In November, I attended a conference at the French Development Agency just before the climate negotiations in Durban. I asked Paul Watkinson of the French Ministry of Environment and lead negotiator on the French delegation in climate negotiations: “As we try to couple climate change mitigation and adaptation strategies with those to emerge from the economic crisis, should we also be talking about a ‘climate crisis’?” Watkinson dismissed the question, answering that referring to the predicament as a “crisis” would worsen the immobilization of people’s efforts.

In his State of the Union Speech, President Obama deftly brushed over the climate change issue and inspired action by focusing on non-controversial issues in the United States: energy independence, energy efficiency, and technological innovation.

It is from this point that I will draw inspiration.

Whether you believe in climate change, global warming, and whether you believe they are anthropogenic or not, it is difficult to argue against our dire need to better manage our natural resources. It is difficult to argue against more efficient and more equitable use and distribution of these natural resources. It is difficult to argue against the behavior of one not having negative effects on the lives of others.

This is what action against climate change means: recognizing that our behavior, on a daily basis, at the local level, at the level of each individual, is connected to someone and something else, for example to a whole chain of production and of extraction of finite resources, and to other people with whom we share these resources and this activity.

As climate change is one of the most inter-disciplinary sciences, and therefore gives a chance for experts and people of all backgrounds to work together to solve it, it is even more a science for all people and nations to work together to solve it.  And there is room for leadership, for political creativity in the language that is used.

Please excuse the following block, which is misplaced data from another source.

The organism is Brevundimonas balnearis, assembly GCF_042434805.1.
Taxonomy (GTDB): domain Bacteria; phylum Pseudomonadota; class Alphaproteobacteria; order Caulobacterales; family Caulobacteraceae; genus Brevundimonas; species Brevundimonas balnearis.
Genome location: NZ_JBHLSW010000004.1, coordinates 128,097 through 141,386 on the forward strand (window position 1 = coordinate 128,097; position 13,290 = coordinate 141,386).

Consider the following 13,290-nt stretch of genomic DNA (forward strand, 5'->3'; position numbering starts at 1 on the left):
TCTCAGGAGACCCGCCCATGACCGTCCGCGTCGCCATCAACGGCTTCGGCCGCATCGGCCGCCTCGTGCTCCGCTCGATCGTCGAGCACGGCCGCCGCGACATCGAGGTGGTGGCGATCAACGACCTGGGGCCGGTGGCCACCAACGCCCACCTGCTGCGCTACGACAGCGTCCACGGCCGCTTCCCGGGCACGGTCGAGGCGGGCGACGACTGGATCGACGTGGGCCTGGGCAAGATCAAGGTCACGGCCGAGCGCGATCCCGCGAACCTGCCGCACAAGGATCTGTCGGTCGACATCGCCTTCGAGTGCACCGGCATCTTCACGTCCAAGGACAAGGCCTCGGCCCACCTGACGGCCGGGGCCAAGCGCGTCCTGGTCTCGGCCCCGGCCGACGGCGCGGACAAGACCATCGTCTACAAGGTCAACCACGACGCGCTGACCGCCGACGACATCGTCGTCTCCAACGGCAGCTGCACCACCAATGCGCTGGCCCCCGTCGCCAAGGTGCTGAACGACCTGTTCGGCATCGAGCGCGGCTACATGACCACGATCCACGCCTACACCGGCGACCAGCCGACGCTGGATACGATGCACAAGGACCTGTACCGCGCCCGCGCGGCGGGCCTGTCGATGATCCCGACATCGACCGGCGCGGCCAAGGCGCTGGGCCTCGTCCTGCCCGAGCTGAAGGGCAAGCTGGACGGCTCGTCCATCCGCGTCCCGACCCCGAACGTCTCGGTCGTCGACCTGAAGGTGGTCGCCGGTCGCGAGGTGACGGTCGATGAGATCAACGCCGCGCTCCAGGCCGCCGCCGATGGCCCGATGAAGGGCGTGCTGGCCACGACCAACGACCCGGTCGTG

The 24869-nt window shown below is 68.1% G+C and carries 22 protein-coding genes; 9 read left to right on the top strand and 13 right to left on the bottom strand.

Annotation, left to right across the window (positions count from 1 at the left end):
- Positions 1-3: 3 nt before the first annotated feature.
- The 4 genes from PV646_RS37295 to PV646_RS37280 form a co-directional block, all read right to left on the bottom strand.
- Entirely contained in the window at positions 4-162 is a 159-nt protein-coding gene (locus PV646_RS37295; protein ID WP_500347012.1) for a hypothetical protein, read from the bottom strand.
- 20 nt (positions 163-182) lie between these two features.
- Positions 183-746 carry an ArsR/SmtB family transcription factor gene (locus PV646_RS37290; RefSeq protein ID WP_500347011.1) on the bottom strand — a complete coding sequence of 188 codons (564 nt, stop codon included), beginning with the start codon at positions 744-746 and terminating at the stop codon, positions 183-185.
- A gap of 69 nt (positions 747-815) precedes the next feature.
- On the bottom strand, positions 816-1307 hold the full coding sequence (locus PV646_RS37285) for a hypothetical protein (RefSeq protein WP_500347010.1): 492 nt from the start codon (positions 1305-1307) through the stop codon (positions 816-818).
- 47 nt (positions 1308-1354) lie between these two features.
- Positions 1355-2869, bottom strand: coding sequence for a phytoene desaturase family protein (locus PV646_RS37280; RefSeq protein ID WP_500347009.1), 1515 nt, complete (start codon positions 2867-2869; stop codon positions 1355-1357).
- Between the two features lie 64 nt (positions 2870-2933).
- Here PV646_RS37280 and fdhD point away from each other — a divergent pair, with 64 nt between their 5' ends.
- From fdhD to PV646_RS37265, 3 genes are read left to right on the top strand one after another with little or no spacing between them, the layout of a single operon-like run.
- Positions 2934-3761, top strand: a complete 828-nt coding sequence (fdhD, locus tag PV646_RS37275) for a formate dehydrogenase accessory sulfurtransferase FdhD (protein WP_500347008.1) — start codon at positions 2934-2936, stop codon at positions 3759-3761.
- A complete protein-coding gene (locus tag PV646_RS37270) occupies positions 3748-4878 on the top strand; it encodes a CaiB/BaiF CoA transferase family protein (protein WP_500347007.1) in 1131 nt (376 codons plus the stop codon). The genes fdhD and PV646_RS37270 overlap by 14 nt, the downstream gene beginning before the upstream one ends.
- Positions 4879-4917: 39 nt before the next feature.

And this is where I believe we can go much further than President Obama has. Climate change means “international cooperation

“Countries helping each other out”.

“Countries working together”.

“People working together”.

Ambiguous jargon of climate change international negotiation texts, to be sure, is part of the problem. Maybe Agenda 21 should be called instead “Project: Countries smile at the planet together.”

Perhaps a bit corny, and needless to say this last expression was not mentioned in any of the political speeches that I referred to above. However, it is somewhat shocking that “international cooperation” wasn’t either.

Certainly tackling climate change will require financial investment. Certainly it will require consuming differently. But the positive effects from addressing an issue that encompasses so many others would largely outweigh the negative effects. “Health benefits” from reduced climate change are undeniable. “International security” and “economic stability” would benefit from less climate change induced migration, and from better preparation for environmental disasters.

This is what tackling climate change means: “solving other problems, improving other situations”. There is a need for “leadership”, and through this leadership the costs and sacrifice that are habitually associated with tackling climate change can be interpreted differently.

Paul Watkinson was right. Climate change is not a “crisis”. Let’s stop fearing the problem, and start calling and recognizing climate change as what it is: “an opportunity.”

[1] Henry Waxman, D-California